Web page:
I don't know why tablets are such a problem for me. I've been using tablets for ten years and they still drive me insane. I find it impossible to work with any sort of precision when I'm using them. Especially when I'm working in a program that requires me to click on tiny handles--I miss clicking on them more often than not.

 

I hear you man. The worst for me is working with bezier curves.. Also I have a 3 monitor setup...try drawing a circle with that much width spread across the tablet. Right now I use a mouse for most work, and I have the tablet mapped to my middle monitor for when I need to do some digital painting.

 

 

-Spunj

Share this post


Link to post
Share on other sites

I hear you man. The worst for me is working with bezier curves.. Also I have a 3 monitor setup...try drawing a circle with that much width spread across the tablet. Right now I use a mouse for most work, and I have the tablet mapped to my middle monitor for when I need to do some digital painting.

 

3 monitors would be a little difficult, but I stick with the Intuos 3 wide for this very reason. I map the tablet to only use a narrow band, cropping the top and bottom of the tablet area to be a more proper dual monitor aspect ratio. Intuos 3 and 4 give me less vertical room when doing that.

Share this post


Link to post
Share on other sites
robert_paulson.jpg


A tablet is much less of a strain on the body. It is frustrating as hell for the first week but if you go cold turkey on the mouse, the tablet eventually becomes like second-nature. Maybe it's different for different people but I could never go back to motion graphics with a mouse now.

Share this post


Link to post
Share on other sites

 

3 monitors would be a little difficult, but I stick with the Intuos 3 wide for this very reason. I map the tablet to only use a narrow band, cropping the top and bottom of the tablet area to be a more proper dual monitor aspect ratio. Intuos 3 and 4 give me less vertical room when doing that.

This^^. It's the stretching of the mapping the Wacom tablet does by default that gets most people. I too, like to map the tablet properly to the monitors i'm using. I liked the Intuos 3 wide, but really disliked the pen. When a chance popped up for me to get the XL Intuos 4 at more that half off, I jumped on it. This thing can double as a table though....

Share this post


Link to post
Share on other sites

with my mouse if i move it between my thumb and pinkie fast enough if goes across the whole screen (acceleration), if i move it slowly it goes a couple of pixels over the same physical distance on the table. With a tablet i constantly have to move my whole hand. and over teh course of a day/week/month, thats a lot of time lost.

Share this post


Link to post
Share on other sites

+1 for a Wacom tablet. It saved my arm some years ago and today i'm almost unable to work with a mouse only.

I also like a mouse or touchpad for my left hand. But i disabled all the buttons & the touchring on my wacom because with my left hand at the keyboard, i often pressed them by accident.

Edited by levante

Share this post


Link to post
Share on other sites

I can definitely relate on the struggles with tablet life. For the longest time it just felt so foreign to me. I had to go 100% cold turkey. It took about two weeks and now I couldn't live without. Ironically, I have been using a tablet for about 4 years now and I still cant draw/illustrate for shit with an Intuos. Something about not watching my hand and the fact that there isn't a 1:1 relationship between the display and surface. I had to get a Cintiq for all my drawing/cel animating needs.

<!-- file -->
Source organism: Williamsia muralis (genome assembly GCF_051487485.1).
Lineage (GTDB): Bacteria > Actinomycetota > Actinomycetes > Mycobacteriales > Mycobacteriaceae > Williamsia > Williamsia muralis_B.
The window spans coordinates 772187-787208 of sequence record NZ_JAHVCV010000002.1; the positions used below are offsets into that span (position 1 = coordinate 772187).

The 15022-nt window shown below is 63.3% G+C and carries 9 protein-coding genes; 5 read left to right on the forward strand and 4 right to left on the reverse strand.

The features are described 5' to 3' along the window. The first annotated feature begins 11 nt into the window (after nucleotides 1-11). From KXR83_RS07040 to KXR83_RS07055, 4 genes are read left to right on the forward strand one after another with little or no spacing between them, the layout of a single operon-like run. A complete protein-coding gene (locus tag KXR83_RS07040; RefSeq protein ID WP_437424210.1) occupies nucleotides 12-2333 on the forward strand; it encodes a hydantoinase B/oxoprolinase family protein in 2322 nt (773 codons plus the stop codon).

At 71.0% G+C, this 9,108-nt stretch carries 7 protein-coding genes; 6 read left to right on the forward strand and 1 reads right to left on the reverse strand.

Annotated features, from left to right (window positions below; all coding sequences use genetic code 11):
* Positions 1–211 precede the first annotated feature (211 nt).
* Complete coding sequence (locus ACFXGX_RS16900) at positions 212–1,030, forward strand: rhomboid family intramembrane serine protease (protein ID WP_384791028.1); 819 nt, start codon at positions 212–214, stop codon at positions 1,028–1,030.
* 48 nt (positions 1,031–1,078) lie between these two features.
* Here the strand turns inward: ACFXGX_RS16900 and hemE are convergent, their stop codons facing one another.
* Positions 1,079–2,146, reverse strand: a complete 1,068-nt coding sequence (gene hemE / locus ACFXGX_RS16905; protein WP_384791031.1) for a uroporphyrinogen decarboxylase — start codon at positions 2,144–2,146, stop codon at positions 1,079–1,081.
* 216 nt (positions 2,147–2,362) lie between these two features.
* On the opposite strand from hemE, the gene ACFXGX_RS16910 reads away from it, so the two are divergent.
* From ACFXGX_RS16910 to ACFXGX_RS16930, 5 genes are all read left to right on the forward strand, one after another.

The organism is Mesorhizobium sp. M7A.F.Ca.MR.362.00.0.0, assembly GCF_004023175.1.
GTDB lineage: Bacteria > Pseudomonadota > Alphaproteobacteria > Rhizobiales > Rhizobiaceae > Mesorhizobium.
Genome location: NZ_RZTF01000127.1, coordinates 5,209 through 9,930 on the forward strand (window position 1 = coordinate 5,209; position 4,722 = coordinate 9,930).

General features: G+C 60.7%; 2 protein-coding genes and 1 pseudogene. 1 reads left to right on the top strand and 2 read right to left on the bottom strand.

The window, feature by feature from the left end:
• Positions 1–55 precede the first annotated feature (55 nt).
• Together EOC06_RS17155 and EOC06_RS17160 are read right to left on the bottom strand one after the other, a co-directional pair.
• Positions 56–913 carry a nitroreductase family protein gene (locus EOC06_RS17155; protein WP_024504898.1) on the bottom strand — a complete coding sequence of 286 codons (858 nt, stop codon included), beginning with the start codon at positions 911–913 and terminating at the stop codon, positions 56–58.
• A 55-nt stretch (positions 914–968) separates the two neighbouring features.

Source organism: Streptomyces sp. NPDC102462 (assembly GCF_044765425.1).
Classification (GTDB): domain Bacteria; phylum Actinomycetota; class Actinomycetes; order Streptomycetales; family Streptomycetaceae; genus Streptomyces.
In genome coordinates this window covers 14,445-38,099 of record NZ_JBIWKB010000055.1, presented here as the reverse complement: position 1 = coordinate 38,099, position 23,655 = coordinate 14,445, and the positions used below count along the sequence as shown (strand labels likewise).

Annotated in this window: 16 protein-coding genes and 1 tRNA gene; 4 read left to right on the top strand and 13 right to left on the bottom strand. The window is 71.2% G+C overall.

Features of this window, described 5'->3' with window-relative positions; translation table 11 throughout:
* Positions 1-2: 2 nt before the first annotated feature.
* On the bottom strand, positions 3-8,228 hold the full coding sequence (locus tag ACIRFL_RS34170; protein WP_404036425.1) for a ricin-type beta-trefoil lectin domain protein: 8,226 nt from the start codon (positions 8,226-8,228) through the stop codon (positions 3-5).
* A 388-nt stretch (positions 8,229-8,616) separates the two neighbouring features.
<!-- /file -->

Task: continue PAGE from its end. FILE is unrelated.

Share this post


Link to post
Share on other sites

I just started working with one of these 3d space navigator thingies, and holy moly I wish this had been on my desk long ago. I had to fux with the settings for a bit one by one to figure out how my brain expects it to work but once its set up its really natural feeling and I'm now whizzing around the viewport like a honeybee. Out of the box, it contols the camera but I found I like it better when its more like its controlling the stage and the camera is static - if that makes any sense.

 

I'm sure it can be mapped to be helpful in other apps too, but I just haven't gotten to it yet.

Edited by AromaKat

Share this post


Link to post
Share on other sites

A couple years back I had some really terrible RSI that forced me to take time off work. I went to hand specialist and they gave me a series of exercises to do every couple hours. A few wrist stretches, but a lot of it was shoulder and back exercises. I alternated between mouse and wacom, but for me, posture was the core problem. Some people do fine with using just a mouse for their entire careers with little to no physical issues. I think this is an issue less about the actual device you're using and more about your overall ergonomics. Here's a couple important ones off the top of my head

  • Your monitor should be at eye level.
  • Your shoulders should be squared to your workstation, and your hands shoulder width apart.
  • Your elbows should be supported and around a 90 degree angle.
  • Your hands should be flush with your wrists. If they're at an angle above or below, you're likely putting unnecessary strain on them, especially in your idling moments.
  • Your feet should be flat on the ground, and your knees at approximately 90 degrees
  • Your back should be straight, and you should have back support to fall back on that lets you retain the above requirements

Share this post


Link to post
Share on other sites

Join the conversation

You can post now and register later. If you have an account, sign in now to post with your account.

Guest
Reply to this topic...

×   Pasted as rich text.   Paste as plain text instead

  Only 75 emoji are allowed.

×   Your link has been automatically embedded.   Display as a link instead

×   Your previous content has been restored.   Clear editor

×   You cannot paste images directly. Upload or insert images from URL.

Sign in to follow this  

×
×
  • Create New...